Public engagement

The School of Languages and Cultures reaches further than just the student and staff community.

Alumni chat to current students about their experiences.

We consider it part of our mission to maintain an ongoing dialogue with the wider public through projects that involve staff and students of the School. We are committed to engaging with a broad range of audiences and communities in creative and constructive ways, according to our particular strengths and interests.

Our activities are diverse; they draw on traditional academic activities of teaching and research, yet reach far beyond. Some projects involve performances for the general public or presentations of specific research, but many have a broader and more general scope and involve collaboration with cultural organisations within or beyond the City of Sheffield.

Whatever shape our activities take, they are all part of the same ambition: to foster a dialogue with and to make a contribution to local, national and international society.

Some current and recent projects:

Dr Wendy Michallat has discovered and translated a hidden perspective on the Nazi occupation of Paris. Madeleine Blaess was a French-born but British-raised young woman studying at the Sorbonne when the Nazis took control of the city. Madeleine wrote a daily diary, in French, which Wendy dusted off in Sheffield University's archives and which soon will be free to download from White Rose University Press. Wendy works with Yorkshire schools, bringing French and History classes to life.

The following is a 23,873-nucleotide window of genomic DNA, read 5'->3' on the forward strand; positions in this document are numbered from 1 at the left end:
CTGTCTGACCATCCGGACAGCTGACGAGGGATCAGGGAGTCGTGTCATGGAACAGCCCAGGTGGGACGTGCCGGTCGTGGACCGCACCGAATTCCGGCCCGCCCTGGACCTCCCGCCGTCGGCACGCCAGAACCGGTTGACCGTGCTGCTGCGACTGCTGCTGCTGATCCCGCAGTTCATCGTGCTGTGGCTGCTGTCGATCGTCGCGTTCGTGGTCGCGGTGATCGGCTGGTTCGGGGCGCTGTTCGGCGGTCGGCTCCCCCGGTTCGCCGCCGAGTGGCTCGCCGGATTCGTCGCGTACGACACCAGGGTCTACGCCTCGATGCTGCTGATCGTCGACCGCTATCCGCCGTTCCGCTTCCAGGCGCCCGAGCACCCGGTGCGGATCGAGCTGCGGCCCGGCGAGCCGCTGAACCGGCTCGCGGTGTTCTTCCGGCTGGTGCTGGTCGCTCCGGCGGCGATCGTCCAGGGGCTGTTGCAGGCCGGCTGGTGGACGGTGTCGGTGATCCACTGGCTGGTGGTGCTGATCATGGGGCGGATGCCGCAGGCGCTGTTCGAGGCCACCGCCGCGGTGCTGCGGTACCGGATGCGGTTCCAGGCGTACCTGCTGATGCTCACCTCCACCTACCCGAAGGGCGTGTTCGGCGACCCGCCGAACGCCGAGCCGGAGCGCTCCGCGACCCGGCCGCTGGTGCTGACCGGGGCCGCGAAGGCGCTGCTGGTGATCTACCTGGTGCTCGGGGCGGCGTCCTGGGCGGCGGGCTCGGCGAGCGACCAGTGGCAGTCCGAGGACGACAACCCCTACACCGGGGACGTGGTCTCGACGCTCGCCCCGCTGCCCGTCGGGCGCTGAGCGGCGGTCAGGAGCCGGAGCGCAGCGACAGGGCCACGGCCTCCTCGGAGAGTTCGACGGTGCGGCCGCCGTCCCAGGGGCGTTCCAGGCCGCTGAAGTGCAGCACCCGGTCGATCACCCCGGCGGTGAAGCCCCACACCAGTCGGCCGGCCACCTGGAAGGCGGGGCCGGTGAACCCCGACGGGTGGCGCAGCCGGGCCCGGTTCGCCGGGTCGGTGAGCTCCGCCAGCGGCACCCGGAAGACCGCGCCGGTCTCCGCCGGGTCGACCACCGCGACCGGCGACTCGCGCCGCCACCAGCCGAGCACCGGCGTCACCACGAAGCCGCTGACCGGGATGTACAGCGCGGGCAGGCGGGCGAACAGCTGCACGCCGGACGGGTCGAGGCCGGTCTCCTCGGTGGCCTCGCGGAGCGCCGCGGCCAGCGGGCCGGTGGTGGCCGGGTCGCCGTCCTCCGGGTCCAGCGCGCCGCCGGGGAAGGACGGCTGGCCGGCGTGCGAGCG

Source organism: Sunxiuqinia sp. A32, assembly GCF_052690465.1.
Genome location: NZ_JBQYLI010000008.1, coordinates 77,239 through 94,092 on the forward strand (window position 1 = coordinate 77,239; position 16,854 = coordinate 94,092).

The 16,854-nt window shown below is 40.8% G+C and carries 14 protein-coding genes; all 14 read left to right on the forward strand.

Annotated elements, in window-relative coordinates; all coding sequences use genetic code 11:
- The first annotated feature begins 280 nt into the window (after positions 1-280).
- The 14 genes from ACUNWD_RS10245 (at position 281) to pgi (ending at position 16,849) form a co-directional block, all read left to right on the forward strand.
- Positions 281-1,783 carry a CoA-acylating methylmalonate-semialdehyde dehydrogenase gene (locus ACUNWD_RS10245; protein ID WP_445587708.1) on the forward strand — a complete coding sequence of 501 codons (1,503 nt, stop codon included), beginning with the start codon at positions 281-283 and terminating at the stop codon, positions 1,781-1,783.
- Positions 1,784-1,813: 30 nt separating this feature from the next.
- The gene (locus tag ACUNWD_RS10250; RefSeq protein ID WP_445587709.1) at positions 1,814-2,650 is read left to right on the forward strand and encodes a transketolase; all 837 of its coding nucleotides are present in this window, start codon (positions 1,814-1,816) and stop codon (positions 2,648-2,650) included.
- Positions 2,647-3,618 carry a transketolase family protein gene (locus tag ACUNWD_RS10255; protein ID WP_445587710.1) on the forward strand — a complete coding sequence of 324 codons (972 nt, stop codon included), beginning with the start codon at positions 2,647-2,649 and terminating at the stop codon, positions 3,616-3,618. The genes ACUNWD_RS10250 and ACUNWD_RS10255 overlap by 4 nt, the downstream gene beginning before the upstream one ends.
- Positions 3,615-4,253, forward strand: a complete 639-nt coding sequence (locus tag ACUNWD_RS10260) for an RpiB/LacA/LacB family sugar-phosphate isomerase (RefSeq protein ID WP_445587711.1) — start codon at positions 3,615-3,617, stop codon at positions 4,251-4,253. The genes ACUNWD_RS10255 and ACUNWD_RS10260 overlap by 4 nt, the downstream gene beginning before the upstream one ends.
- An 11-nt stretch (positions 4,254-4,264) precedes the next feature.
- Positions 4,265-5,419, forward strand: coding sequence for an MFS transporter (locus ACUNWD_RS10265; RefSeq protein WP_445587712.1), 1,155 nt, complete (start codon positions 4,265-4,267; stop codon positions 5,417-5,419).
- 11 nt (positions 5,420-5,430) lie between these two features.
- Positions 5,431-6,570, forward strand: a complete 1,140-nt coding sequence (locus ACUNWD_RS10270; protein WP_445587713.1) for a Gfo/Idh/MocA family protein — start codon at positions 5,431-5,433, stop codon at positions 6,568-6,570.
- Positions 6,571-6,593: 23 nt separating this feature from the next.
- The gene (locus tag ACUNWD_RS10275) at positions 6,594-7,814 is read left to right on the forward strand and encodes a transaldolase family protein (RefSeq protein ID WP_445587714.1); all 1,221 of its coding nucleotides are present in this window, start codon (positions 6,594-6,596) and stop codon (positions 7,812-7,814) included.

Dr Pete Watt is a leading authority on the history of narcotrafficking in Mexico. If you’ve watched Narcos, this is Pete’s terrain! He writes on related cultural problems for Mexico that are of relevance to today's fragile world: human rights abuses, corruption, and the security crisis. He regularly speaks on Sky News and has appeared on the pan-Latin American station Telesur. He helps charities in the region. And together with his doctoral student, Watt observed Mexico’s most recent presidential election - leading an international delegation. 

Dr Amanda Crawley-Jackson considers local spaces that leave traces of a traumatic past. Using French literary and intellectual thought and her connections to the French avant-garde art scene, Amanda brings a creative and subversive perspective to standard urban regeneration. Examples include: Sheffield’s Furnace Park; disused railway tracks and their representation in Yorkshire, together with the National Railway Museum; and most recently, Amanda has begun working on wasteland near Wakefield. She is co-curating a major new exhibition to be launched in Sheffield, called Post Traumatic Landscapes.

Dr Seán Williams works on cultural history, especially of Germany, and compares this to the British context in regular radio work. He can often be heard talking and even presenting on BBC Radio 3. He has spoken on Swiss national radio, and on the World Service. He's appeared on BBC TV. Seán also writes for trade magazines such as History Today and BBC History, as well as newspapers from The Guardian and to Neue Zürcher Zeitung. He has spoken at events across Sheffield, at national festivals (such as Hay), and at the Proms.